So, this law basically takes away the freedom or liberty of the ministers chosen by the people. Even if anyone wants to protest against a decision of his own party there is no option to do it. This law is found in countries like India, Pakistan, Bangladesh, Nepal, Sri Lanka, Malaysia etc.

In Bangladesh in the year 1972 our constitution makers incorporated Article 70 which is designed to prevent floor crossing in the parliament. This was an anti-defection or anti floor crossing law.[2]



     There are several reasons behind the Article 70 or anti floor crossing law. Before the liberation war when Bangladesh was used to be a state of the then Pakistan we can see that members were used to cross the floor for their own interest. The lack of wisdom, illiteracy and politically unconscious people has actually crossed the floor. It was a regular practice in the then Pakistan. This practice made the parliamentary system unworkable here.[3]

In the year 1954 United Front has won the election and formed government. But due to political defection the United Front was broken into pieces and the Awami League (AL) was created and became the opposition of United Front. In the year 1956 when United Front had to resign AL formed government both at center and the province of Pakistan. But, again due to disagreements in foreign policy between Suhrawardy and Moulana Abdul Hamid Khan Bhashani AL was divided and Bhshani came out of AL and joined NAP. Then Abu Hossain of United Front again formed a government which was in power for only a few hours. After Abu Hossain again AL came into power and was there for three months only. The parliamentary government dies in the then Eat Pakistan with this. From 1958 October 7 Military government got the hold over the then East Pakistan.[4]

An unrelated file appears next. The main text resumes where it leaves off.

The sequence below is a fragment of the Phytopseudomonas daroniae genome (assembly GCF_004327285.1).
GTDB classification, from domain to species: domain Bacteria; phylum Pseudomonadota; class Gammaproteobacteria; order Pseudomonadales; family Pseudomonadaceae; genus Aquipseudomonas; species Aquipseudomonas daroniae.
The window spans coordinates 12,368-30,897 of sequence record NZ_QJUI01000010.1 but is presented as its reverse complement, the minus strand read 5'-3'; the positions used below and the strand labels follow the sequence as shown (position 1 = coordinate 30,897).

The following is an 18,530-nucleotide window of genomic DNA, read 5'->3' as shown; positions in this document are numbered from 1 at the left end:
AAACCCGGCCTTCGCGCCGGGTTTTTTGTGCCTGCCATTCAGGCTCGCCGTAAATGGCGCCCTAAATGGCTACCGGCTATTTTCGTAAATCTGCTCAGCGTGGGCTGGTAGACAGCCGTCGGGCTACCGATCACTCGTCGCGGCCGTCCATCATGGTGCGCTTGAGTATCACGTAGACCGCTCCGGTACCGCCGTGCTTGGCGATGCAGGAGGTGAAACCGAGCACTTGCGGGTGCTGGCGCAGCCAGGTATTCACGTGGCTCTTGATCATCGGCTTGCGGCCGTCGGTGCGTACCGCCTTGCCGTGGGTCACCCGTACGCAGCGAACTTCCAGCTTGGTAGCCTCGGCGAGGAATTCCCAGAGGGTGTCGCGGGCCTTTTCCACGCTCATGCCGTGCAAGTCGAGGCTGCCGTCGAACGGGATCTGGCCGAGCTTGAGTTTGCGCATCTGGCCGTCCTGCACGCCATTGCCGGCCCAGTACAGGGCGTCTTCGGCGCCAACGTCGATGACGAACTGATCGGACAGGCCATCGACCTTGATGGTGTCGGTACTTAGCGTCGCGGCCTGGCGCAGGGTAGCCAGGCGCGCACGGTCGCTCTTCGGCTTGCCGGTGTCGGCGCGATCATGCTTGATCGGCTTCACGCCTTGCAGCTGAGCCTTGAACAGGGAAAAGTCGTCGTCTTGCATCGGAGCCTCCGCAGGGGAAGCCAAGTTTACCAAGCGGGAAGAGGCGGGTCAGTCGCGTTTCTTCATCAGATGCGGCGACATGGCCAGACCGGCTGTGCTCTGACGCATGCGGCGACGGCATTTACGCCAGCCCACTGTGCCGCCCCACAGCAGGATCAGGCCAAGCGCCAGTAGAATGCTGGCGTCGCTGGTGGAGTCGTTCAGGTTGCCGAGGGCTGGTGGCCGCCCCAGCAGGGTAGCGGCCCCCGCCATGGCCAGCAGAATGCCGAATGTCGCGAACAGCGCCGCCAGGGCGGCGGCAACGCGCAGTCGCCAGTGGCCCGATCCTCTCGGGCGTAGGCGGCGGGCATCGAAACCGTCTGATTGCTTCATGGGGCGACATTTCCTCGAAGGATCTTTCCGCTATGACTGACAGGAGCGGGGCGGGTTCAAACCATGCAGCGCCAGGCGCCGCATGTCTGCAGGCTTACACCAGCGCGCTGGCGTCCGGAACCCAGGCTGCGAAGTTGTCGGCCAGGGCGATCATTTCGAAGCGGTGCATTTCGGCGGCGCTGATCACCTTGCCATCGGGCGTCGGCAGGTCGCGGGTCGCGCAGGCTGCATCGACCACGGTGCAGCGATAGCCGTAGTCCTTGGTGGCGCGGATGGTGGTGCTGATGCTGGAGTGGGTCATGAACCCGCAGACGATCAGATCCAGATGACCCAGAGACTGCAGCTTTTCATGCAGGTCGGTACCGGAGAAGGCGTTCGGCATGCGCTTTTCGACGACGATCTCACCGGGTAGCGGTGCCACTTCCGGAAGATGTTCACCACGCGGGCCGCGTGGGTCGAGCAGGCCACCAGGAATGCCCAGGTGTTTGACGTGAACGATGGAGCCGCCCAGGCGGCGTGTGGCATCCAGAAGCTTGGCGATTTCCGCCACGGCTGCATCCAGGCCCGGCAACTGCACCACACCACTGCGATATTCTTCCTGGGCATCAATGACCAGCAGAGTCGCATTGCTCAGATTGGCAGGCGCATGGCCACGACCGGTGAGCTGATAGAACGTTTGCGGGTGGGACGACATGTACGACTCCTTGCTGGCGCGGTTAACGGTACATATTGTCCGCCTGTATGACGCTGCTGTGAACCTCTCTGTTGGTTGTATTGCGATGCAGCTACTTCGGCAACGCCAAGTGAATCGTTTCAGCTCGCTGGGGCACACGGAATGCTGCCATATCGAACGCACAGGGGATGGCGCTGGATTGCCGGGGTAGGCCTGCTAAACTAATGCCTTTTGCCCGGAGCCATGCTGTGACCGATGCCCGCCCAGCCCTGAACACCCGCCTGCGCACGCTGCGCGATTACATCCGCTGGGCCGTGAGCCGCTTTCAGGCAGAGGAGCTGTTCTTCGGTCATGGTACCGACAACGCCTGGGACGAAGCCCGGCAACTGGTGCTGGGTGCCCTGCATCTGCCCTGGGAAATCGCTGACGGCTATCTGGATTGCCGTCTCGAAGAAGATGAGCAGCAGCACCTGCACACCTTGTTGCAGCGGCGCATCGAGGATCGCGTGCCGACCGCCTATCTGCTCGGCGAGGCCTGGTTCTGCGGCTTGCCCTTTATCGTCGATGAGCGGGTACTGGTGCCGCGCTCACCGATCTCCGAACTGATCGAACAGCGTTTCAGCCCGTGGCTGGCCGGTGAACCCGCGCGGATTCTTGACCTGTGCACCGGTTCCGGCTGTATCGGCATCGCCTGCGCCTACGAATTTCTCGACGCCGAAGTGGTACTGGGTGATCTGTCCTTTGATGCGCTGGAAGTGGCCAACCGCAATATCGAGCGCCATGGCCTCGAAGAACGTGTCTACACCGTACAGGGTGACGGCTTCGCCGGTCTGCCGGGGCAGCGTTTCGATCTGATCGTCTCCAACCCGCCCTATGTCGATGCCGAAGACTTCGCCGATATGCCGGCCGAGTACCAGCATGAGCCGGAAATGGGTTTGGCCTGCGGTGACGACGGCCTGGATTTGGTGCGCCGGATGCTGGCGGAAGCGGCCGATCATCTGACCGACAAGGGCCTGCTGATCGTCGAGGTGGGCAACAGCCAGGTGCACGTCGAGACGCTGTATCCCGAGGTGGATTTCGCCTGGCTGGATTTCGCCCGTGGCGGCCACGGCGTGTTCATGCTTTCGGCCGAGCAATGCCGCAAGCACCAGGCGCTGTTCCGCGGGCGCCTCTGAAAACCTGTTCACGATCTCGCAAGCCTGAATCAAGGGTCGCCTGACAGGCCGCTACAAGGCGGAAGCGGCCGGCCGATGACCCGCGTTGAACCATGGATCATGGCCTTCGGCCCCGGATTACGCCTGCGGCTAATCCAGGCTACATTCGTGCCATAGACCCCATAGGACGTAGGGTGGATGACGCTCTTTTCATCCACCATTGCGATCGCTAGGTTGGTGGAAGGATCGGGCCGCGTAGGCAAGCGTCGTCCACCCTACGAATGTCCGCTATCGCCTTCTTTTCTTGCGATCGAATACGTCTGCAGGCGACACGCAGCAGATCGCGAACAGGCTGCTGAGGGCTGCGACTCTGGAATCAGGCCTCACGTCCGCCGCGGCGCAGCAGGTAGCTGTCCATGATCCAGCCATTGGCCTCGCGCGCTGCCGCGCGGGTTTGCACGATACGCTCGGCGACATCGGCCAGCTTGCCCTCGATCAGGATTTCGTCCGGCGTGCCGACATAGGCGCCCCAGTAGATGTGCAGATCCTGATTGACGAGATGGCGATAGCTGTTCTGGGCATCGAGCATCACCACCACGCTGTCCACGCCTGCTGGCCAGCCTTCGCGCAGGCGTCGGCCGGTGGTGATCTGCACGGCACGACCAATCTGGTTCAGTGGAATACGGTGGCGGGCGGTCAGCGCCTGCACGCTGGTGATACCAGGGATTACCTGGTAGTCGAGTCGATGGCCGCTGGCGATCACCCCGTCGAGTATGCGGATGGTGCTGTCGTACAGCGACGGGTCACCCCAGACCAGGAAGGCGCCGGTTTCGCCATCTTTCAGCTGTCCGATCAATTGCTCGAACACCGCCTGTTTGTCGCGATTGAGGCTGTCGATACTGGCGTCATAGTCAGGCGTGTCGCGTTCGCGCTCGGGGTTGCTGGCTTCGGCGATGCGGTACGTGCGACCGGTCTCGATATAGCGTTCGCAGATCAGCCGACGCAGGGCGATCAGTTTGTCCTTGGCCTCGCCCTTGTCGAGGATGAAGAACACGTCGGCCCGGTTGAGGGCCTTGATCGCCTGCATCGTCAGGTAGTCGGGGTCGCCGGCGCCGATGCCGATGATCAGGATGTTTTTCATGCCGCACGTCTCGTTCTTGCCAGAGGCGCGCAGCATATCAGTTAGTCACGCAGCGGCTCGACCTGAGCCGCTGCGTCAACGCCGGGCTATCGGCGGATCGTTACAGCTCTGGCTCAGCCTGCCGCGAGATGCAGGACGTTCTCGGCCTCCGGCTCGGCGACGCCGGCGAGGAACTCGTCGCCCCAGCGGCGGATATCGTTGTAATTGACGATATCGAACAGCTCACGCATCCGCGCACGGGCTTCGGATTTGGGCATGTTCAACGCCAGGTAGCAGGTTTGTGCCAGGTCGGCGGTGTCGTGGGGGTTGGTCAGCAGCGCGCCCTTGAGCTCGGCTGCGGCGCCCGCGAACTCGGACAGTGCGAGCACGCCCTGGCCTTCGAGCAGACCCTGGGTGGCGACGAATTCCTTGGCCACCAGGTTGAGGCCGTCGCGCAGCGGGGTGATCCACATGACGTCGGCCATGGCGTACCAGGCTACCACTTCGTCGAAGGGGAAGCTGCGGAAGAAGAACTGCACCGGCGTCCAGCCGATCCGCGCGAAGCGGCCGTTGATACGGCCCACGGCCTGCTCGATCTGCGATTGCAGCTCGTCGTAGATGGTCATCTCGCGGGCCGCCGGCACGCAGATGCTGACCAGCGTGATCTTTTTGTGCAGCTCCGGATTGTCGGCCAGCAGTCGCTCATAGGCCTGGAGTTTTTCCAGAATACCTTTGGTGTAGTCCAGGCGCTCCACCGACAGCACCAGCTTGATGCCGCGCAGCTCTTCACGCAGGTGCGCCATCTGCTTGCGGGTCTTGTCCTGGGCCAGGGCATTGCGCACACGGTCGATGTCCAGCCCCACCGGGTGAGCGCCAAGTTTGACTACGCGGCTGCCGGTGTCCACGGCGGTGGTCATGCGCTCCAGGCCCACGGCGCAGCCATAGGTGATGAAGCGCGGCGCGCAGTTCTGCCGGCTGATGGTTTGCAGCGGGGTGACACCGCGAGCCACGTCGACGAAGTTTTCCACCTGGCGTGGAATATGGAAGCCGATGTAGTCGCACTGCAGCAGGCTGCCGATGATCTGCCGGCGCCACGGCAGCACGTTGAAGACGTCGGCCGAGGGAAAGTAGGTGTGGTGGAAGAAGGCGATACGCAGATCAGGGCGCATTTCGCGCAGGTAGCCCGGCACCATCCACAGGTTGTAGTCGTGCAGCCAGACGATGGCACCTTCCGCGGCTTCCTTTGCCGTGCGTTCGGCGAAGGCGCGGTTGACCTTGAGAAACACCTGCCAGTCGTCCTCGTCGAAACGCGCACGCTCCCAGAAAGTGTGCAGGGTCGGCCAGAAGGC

Due to political factionalism in Bangladesh a frequently quoted statement is “One Bengali is one party, Two Bengalis two political parties; and three Bengalis, two political parties with dissident faction in one of them.”[5]

The lack of cohesion and lack of unity among the members of the parties were the result of personal interest, conflict of interest, personal favor etc. Some members did not attend party meetings because lack of power.

[3] See, nazrul, “Article 70 and the future of parliamentary government” pp.1-3

[4] See , Halim, “Providions For Prevention of Floor Crossing In Article 70 of The Constitution and Parliamentary Democracy In Bangladesh.” pp.1-2

[5] See, Baxter, Craig, Government and Politics in South Asia, 2nd edition. P-248.

The reasons why floor crossing occurs

     The floor crossing took place even because someone’s corrupted relatives were punished or not given any good job. There are hundreds of examples of such instance. For example-

1. One member’s name was not included in the local relief committee so in order to take revenge he defected or crossed the floor.